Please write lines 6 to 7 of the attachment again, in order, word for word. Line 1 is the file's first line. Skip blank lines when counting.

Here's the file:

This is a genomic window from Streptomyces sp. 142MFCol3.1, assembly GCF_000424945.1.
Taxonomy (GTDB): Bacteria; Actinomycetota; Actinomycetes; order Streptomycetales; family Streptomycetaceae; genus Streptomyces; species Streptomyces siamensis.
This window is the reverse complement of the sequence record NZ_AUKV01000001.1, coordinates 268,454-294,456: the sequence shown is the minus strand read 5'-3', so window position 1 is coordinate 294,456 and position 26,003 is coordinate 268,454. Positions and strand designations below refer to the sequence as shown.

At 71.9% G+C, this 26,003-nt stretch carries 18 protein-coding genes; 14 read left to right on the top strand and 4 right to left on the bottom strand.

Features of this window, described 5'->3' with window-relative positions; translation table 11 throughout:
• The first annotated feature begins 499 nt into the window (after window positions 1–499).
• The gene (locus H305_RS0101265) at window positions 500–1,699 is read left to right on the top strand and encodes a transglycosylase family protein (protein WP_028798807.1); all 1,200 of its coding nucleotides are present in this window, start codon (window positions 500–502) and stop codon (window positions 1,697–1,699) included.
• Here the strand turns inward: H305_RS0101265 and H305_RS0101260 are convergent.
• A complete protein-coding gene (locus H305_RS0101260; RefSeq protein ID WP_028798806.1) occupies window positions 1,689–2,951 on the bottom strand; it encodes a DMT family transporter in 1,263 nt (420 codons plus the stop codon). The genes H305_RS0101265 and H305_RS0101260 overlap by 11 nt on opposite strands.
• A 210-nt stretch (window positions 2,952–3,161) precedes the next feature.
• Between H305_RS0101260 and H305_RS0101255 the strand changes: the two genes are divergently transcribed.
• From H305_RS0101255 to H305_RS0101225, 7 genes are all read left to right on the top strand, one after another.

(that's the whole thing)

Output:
• The first annotated feature begins 499 nt into the window (after window positions 1–499).
• The gene (locus H305_RS0101265) at window positions 500–1,699 is read left to right on the top strand and encodes a transglycosylase family protein (protein WP_028798807.1); all 1,200 of its coding nucleotides are present in this window, start codon (window positions 500–502) and stop codon (window positions 1,697–1,699) included.